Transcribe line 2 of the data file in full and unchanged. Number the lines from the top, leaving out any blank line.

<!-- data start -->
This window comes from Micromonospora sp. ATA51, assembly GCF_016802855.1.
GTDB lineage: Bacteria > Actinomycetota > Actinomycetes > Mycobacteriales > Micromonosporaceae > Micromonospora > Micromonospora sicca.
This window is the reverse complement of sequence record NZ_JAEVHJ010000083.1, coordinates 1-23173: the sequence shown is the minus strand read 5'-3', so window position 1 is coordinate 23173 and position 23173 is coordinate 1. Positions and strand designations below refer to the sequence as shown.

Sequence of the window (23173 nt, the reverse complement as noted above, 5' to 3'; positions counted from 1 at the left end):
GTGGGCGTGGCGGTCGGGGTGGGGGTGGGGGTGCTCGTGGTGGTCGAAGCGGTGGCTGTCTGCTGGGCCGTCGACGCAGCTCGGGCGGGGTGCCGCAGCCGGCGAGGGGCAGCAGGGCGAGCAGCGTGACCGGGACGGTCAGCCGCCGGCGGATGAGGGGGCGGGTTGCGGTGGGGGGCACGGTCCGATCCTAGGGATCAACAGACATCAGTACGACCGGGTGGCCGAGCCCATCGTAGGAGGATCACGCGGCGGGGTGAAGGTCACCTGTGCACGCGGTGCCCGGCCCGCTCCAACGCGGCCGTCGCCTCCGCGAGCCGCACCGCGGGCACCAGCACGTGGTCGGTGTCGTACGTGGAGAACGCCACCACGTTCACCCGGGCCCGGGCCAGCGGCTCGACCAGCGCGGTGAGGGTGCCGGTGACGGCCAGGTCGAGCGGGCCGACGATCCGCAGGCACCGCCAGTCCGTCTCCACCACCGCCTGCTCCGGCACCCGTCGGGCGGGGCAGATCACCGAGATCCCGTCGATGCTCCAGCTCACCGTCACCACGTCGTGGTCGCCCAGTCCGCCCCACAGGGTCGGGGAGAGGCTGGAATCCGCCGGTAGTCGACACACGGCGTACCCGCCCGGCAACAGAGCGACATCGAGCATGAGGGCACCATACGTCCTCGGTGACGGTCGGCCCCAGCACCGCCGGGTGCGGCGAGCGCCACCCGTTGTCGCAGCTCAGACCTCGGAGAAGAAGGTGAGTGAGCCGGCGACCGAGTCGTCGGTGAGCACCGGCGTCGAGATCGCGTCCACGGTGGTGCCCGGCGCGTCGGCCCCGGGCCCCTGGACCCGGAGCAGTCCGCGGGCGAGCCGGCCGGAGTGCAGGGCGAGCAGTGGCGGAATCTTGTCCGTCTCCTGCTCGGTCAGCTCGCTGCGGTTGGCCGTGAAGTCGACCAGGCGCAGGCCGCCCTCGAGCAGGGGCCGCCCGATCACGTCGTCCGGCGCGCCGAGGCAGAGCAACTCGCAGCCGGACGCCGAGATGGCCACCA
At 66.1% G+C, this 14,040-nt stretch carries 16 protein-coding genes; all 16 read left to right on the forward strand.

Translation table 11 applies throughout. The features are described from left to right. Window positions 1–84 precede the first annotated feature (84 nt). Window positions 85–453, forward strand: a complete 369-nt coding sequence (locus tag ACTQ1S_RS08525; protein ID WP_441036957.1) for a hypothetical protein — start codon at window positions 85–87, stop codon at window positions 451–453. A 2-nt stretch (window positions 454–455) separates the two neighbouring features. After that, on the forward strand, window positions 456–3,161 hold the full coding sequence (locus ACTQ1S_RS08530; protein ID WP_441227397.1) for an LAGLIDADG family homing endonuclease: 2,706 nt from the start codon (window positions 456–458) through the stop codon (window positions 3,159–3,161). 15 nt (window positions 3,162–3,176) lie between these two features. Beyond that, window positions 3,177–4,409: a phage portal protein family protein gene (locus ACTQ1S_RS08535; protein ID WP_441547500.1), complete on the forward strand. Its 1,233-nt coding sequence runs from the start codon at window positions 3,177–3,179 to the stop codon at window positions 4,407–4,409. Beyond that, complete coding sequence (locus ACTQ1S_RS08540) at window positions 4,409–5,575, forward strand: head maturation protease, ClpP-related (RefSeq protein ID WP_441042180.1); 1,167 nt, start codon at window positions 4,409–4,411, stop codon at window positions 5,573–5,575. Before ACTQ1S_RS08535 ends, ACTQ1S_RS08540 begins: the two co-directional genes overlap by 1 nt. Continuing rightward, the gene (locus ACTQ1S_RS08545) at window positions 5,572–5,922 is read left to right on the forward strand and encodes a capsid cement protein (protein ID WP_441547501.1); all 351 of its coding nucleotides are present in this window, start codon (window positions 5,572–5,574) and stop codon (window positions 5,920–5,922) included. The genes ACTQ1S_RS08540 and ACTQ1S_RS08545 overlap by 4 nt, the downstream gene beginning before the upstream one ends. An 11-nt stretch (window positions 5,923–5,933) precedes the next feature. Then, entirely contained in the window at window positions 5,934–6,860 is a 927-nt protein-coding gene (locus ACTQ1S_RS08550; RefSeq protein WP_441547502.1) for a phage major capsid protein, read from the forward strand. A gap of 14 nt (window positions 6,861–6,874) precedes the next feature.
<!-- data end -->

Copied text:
GTDB lineage: Bacteria > Actinomycetota > Actinomycetes > Mycobacteriales > Micromonosporaceae > Micromonospora > Micromonospora sicca.